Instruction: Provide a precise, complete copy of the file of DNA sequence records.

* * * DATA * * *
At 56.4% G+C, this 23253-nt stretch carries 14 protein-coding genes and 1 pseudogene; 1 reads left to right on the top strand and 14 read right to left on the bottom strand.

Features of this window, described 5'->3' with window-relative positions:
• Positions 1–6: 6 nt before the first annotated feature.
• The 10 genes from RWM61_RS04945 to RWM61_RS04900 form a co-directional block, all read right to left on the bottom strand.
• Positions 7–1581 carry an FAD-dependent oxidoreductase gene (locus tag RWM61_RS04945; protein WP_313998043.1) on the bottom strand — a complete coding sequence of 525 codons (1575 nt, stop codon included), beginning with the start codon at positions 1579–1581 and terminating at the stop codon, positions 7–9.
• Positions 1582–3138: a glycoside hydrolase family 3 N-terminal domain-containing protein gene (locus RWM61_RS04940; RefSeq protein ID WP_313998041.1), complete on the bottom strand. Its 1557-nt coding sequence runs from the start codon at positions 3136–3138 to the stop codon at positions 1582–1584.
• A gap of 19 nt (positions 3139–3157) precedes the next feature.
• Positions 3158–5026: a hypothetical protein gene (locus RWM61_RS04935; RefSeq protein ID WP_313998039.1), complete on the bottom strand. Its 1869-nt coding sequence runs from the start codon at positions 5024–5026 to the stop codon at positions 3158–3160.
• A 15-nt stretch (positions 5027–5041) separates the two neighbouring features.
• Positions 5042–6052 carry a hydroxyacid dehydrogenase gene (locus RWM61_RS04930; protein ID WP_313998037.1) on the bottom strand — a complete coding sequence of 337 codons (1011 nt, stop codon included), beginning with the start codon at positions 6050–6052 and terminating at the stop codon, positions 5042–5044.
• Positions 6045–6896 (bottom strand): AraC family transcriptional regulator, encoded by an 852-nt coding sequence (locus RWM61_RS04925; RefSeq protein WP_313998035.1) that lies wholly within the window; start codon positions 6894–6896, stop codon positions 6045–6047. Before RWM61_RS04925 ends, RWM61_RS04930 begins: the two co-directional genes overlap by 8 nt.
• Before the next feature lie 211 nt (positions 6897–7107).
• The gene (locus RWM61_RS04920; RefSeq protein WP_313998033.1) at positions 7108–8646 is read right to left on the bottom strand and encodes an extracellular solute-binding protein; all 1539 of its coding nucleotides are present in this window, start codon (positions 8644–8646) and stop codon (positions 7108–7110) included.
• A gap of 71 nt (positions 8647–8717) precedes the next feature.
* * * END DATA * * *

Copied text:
At 56.4% G+C, this 23253-nt stretch carries 14 protein-coding genes and 1 pseudogene; 1 reads left to right on the top strand and 14 read right to left on the bottom strand.

Features of this window, described 5'->3' with window-relative positions:
• Positions 1–6: 6 nt before the first annotated feature.
• The 10 genes from RWM61_RS04945 to RWM61_RS04900 form a co-directional block, all read right to left on the bottom strand.
• Positions 7–1581 carry an FAD-dependent oxidoreductase gene (locus tag RWM61_RS04945; protein WP_313998043.1) on the bottom strand — a complete coding sequence of 525 codons (1575 nt, stop codon included), beginning with the start codon at positions 1579–1581 and terminating at the stop codon, positions 7–9.
• Positions 1582–3138: a glycoside hydrolase family 3 N-terminal domain-containing protein gene (locus RWM61_RS04940; RefSeq protein ID WP_313998041.1), complete on the bottom strand. Its 1557-nt coding sequence runs from the start codon at positions 3136–3138 to the stop codon at positions 1582–1584.
• A gap of 19 nt (positions 3139–3157) precedes the next feature.
• Positions 3158–5026: a hypothetical protein gene (locus RWM61_RS04935; RefSeq protein ID WP_313998039.1), complete on the bottom strand. Its 1869-nt coding sequence runs from the start codon at positions 5024–5026 to the stop codon at positions 3158–3160.
• A 15-nt stretch (positions 5027–5041) separates the two neighbouring features.
• Positions 5042–6052 carry a hydroxyacid dehydrogenase gene (locus RWM61_RS04930; protein ID WP_313998037.1) on the bottom strand — a complete coding sequence of 337 codons (1011 nt, stop codon included), beginning with the start codon at positions 6050–6052 and terminating at the stop codon, positions 5042–5044.
• Positions 6045–6896 (bottom strand): AraC family transcriptional regulator, encoded by an 852-nt coding sequence (locus RWM61_RS04925; RefSeq protein WP_313998035.1) that lies wholly within the window; start codon positions 6894–6896, stop codon positions 6045–6047. Before RWM61_RS04925 ends, RWM61_RS04930 begins: the two co-directional genes overlap by 8 nt.
• Before the next feature lie 211 nt (positions 6897–7107).
• The gene (locus RWM61_RS04920; RefSeq protein WP_313998033.1) at positions 7108–8646 is read right to left on the bottom strand and encodes an extracellular solute-binding protein; all 1539 of its coding nucleotides are present in this window, start codon (positions 8644–8646) and stop codon (positions 7108–7110) included.
• A gap of 71 nt (positions 8647–8717) precedes the next feature.